Spymonkey: Cooped | Worthing Pavilion | Review

Spymonkey: Cooped
Worthing Pavilion
22nd – 26th May 2019

Celebrating their 20th anniversary as ‘the reigning monarchs of physical comedy’, Spymonkey are performing one of their favourite shows as part of the Brighton Festival this year. ‘Cooped’ is a parody of the gothic genre, in a Monty Python, Carry-On, Pink Panther-style performance of physical comedy, with intentionally cheap-looking sets, song-and-dance numbers, and spurned characters who break role and communicate their frustrations to the audience.

In darkest Northumberlandshirehampton, beautiful dolly-bird Laura Du Lay (Petra Massey) arrives at the isolated gothic mansion where she is to begin her employment, digging into the family history of the mysterious and suave Forbes Murdston (Toby Park). It is here that she meets a variety of characters played by Aitor Basauri, hilariously determined that everyone remember he was once famous in a Spanish telenovela, and Klaus, the butler (Stephan Kreiss) with a passion for German expressionist theatre and a great hatred for Basauri’s character. From here on, we see mysterious figures, unnerving nightmares, and mysterious clues as to Murdston’s family history.

Spymonkey’s physical comedy skills are absolutely flawless, with a key joke of the evening being Laura Du Lay’s tendency to pass out and become completely rigid, with the other characters attempting to set her back on her feet while in this state. Massey’s ability to appear simultaneously as solid as concrete, and as light as a feather, made for some truly hilarious scenes. Coupling this physical comedy with remote controlled pheasants, stairs that lead to nowhere, and characters ‘accidentally’ displaying incomplete props through the window, made for a truly unique performance of a very adult pantomime. The “fourth wall” is well and truly broken during the performance, as the actors respond to the audience’s reactions, and at one point claim “well, I can’t do it with you all looking at me!”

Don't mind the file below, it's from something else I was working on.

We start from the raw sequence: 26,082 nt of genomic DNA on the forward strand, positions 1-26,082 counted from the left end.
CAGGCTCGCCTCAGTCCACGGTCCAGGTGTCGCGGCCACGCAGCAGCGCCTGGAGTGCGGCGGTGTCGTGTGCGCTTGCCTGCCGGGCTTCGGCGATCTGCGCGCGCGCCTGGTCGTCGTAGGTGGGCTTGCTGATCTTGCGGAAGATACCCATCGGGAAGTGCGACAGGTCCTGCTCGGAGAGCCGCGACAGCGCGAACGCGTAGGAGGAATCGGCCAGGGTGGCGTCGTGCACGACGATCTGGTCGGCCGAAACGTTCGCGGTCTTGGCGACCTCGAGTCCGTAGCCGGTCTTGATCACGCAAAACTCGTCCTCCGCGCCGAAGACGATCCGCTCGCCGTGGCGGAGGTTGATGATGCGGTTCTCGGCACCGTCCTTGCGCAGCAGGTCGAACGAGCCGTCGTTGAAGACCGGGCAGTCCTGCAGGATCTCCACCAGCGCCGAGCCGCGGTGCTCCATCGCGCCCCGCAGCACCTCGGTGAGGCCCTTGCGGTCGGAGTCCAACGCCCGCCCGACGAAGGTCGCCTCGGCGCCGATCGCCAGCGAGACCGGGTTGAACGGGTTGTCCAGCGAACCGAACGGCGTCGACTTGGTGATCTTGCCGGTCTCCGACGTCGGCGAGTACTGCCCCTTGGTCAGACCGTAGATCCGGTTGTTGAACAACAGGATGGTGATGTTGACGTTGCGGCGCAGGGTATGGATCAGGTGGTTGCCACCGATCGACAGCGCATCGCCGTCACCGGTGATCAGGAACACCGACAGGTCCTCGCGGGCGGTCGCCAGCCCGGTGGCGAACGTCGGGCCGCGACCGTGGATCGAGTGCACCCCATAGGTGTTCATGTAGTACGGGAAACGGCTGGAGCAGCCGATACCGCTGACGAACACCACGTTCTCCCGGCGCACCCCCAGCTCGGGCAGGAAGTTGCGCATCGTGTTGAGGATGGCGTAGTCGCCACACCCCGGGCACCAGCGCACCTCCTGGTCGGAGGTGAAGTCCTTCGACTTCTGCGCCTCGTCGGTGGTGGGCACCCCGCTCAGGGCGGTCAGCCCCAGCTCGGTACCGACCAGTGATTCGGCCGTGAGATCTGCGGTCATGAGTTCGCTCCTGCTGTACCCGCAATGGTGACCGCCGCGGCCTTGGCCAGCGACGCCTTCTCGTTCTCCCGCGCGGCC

With a distinctive comedy style, ‘Cooped’ is not for the faint of heart. The show is recommended as unsuitable for children, and it was clear to see why during scenes of adult humour (read: fully-nude male ballet). These scenes did, however, have the audience roaring with laughter, particularly when Massey’s character bursts in on the scene, apparently having felt left out and wishing to join in.

With nods to gothic film and literature throughout, perfectly-timed humour, and plenty of surprises along the way, it is no wonder that after 20 years, Spymonkey are still considered the UK’s leading physical comedy company.

Spy monkey: Cooped is showing from Wednesday 22nd May – Sunday 26th May, at Worthing Pavilion and Brighton Festival.

Reviewer: Hannah Todd